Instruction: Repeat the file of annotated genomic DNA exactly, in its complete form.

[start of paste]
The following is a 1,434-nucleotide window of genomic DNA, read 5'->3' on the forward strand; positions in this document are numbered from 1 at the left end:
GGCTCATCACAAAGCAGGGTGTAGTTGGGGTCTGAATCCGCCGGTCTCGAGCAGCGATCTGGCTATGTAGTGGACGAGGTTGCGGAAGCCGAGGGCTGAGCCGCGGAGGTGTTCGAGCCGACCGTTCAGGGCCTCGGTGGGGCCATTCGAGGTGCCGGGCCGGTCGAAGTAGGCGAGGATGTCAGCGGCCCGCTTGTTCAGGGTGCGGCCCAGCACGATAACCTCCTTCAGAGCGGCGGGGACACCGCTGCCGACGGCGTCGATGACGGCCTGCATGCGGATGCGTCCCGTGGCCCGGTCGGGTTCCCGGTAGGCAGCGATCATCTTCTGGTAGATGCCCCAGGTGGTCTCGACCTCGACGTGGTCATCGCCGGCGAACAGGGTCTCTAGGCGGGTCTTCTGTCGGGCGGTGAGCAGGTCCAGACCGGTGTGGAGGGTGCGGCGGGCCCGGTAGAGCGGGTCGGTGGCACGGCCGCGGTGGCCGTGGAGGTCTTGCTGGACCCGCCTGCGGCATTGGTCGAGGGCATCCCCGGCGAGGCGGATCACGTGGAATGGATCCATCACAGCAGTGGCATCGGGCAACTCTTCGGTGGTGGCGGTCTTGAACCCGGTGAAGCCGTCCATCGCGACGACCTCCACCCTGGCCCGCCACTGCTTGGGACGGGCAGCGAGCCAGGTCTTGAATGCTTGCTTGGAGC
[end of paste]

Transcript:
The following is a 1,434-nucleotide window of genomic DNA, read 5'->3' on the forward strand; positions in this document are numbered from 1 at the left end:
GGCTCATCACAAAGCAGGGTGTAGTTGGGGTCTGAATCCGCCGGTCTCGAGCAGCGATCTGGCTATGTAGTGGACGAGGTTGCGGAAGCCGAGGGCTGAGCCGCGGAGGTGTTCGAGCCGACCGTTCAGGGCCTCGGTGGGGCCATTCGAGGTGCCGGGCCGGTCGAAGTAGGCGAGGATGTCAGCGGCCCGCTTGTTCAGGGTGCGGCCCAGCACGATAACCTCCTTCAGAGCGGCGGGGACACCGCTGCCGACGGCGTCGATGACGGCCTGCATGCGGATGCGTCCCGTGGCCCGGTCGGGTTCCCGGTAGGCAGCGATCATCTTCTGGTAGATGCCCCAGGTGGTCTCGACCTCGACGTGGTCATCGCCGGCGAACAGGGTCTCTAGGCGGGTCTTCTGTCGGGCGGTGAGCAGGTCCAGACCGGTGTGGAGGGTGCGGCGGGCCCGGTAGAGCGGGTCGGTGGCACGGCCGCGGTGGCCGTGGAGGTCTTGCTGGACCCGCCTGCGGCATTGGTCGAGGGCATCCCCGGCGAGGCGGATCACGTGGAATGGATCCATCACAGCAGTGGCATCGGGCAACTCTTCGGTGGTGGCGGTCTTGAACCCGGTGAAGCCGTCCATCGCGACGACCTCCACCCTGGCCCGCCACTGCTTGGGACGGGCAGCGAGCCAGGTCTTGAATGCTTGCTTGGAGC